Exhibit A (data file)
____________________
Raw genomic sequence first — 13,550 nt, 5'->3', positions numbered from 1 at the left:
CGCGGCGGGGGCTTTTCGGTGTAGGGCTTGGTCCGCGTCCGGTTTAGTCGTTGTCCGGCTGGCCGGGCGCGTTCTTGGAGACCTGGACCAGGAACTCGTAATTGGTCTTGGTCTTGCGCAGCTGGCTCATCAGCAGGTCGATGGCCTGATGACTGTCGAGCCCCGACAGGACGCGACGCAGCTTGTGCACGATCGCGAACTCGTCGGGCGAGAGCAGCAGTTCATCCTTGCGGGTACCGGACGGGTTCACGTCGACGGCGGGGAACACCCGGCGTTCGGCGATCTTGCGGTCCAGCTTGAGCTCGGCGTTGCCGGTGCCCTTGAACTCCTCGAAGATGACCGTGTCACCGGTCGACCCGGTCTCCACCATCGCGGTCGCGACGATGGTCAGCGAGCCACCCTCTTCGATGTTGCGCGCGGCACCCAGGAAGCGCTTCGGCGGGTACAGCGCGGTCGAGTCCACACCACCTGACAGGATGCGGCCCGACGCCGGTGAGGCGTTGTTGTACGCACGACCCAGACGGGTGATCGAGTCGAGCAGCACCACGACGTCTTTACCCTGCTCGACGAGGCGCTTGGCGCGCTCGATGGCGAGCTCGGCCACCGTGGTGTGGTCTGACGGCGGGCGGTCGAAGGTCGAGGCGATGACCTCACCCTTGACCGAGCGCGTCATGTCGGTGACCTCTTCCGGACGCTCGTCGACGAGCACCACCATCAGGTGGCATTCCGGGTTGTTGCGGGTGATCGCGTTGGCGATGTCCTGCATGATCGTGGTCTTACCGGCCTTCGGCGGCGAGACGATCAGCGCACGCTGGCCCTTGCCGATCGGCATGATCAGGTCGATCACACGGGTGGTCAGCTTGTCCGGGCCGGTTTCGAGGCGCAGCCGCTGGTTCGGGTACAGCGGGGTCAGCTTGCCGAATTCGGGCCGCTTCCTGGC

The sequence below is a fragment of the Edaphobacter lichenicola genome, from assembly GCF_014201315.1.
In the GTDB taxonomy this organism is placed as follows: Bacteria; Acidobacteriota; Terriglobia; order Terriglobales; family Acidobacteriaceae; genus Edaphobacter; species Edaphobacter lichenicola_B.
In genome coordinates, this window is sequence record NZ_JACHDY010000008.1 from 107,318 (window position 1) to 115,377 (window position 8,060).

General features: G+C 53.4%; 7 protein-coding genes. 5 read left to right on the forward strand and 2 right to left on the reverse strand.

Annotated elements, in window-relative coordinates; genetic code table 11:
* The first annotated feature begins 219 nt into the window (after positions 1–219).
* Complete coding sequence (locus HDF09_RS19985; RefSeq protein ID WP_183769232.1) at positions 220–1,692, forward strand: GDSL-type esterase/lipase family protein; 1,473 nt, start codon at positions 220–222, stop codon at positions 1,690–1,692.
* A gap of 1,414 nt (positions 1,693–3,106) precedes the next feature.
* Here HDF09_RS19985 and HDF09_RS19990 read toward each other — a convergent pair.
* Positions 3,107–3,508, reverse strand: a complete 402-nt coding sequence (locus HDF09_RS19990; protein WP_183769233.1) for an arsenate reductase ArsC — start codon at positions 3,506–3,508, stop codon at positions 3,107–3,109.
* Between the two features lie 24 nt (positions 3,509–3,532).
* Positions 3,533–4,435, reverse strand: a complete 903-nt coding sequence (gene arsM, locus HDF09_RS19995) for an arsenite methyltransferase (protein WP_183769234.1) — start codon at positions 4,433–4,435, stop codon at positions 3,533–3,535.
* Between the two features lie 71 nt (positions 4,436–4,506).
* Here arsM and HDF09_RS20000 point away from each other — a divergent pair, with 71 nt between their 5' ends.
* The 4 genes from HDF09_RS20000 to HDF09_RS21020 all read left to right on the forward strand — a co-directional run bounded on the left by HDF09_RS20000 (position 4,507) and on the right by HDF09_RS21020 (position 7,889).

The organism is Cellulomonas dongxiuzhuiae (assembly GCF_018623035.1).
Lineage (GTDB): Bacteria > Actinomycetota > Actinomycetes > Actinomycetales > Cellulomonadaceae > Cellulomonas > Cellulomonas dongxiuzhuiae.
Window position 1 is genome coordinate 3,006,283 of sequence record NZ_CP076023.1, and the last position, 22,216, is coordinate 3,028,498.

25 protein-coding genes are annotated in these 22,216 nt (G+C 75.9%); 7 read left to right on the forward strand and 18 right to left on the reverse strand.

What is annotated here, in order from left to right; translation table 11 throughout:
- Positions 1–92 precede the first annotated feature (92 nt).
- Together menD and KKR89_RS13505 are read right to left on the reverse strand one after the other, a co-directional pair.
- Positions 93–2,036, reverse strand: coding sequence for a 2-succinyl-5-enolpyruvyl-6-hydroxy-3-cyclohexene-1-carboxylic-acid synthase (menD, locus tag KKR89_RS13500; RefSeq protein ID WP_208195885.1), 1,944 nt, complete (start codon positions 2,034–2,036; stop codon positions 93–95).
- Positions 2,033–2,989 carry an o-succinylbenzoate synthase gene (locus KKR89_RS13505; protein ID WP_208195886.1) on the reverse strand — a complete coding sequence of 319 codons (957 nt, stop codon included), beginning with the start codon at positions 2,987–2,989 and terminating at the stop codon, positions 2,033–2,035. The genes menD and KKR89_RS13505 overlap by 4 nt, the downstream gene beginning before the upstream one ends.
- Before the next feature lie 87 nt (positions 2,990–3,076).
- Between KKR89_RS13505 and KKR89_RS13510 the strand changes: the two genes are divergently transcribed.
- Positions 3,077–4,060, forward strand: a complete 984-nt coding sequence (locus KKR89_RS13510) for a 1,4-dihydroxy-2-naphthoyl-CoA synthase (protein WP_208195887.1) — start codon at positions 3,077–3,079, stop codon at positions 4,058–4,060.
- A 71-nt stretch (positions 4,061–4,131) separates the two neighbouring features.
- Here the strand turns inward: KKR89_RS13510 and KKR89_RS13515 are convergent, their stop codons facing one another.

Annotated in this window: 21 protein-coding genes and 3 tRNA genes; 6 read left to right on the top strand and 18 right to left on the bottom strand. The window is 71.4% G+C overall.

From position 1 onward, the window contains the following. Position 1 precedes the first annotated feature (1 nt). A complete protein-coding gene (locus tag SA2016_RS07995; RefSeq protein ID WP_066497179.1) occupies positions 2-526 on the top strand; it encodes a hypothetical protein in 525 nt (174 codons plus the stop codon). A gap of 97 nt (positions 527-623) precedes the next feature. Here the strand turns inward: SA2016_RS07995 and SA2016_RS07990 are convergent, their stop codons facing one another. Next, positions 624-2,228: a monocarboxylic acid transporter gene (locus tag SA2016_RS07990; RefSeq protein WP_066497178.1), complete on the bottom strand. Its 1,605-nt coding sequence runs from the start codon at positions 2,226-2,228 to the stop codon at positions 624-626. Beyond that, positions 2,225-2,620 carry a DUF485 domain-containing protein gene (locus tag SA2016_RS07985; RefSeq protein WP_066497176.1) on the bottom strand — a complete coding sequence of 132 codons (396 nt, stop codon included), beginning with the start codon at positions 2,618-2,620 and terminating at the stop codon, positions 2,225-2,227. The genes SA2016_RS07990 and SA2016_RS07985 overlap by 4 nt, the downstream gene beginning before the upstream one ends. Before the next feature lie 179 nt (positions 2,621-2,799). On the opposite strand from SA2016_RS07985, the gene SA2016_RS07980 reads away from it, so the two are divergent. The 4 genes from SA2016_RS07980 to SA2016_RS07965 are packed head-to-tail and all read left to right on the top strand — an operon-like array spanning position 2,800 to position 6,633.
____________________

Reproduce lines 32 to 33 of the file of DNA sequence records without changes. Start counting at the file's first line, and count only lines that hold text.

Annotated in this window: 21 protein-coding genes and 3 tRNA genes; 6 read left to right on the top strand and 18 right to left on the bottom strand. The window is 71.4% G+C overall.

From position 1 onward, the window contains the following. Position 1 precedes the first annotated feature (1 nt). A complete protein-coding gene (locus tag SA2016_RS07995; RefSeq protein ID WP_066497179.1) occupies positions 2-526 on the top strand; it encodes a hypothetical protein in 525 nt (174 codons plus the stop codon). A gap of 97 nt (positions 527-623) precedes the next feature. Here the strand turns inward: SA2016_RS07995 and SA2016_RS07990 are convergent, their stop codons facing one another. Next, positions 624-2,228: a monocarboxylic acid transporter gene (locus tag SA2016_RS07990; RefSeq protein WP_066497178.1), complete on the bottom strand. Its 1,605-nt coding sequence runs from the start codon at positions 2,226-2,228 to the stop codon at positions 624-626. Beyond that, positions 2,225-2,620 carry a DUF485 domain-containing protein gene (locus tag SA2016_RS07985; RefSeq protein WP_066497176.1) on the bottom strand — a complete coding sequence of 132 codons (396 nt, stop codon included), beginning with the start codon at positions 2,618-2,620 and terminating at the stop codon, positions 2,225-2,227. The genes SA2016_RS07990 and SA2016_RS07985 overlap by 4 nt, the downstream gene beginning before the upstream one ends. Before the next feature lie 179 nt (positions 2,621-2,799). On the opposite strand from SA2016_RS07985, the gene SA2016_RS07980 reads away from it, so the two are divergent. The 4 genes from SA2016_RS07980 to SA2016_RS07965 are packed head-to-tail and all read left to right on the top strand — an operon-like array spanning position 2,800 to position 6,633.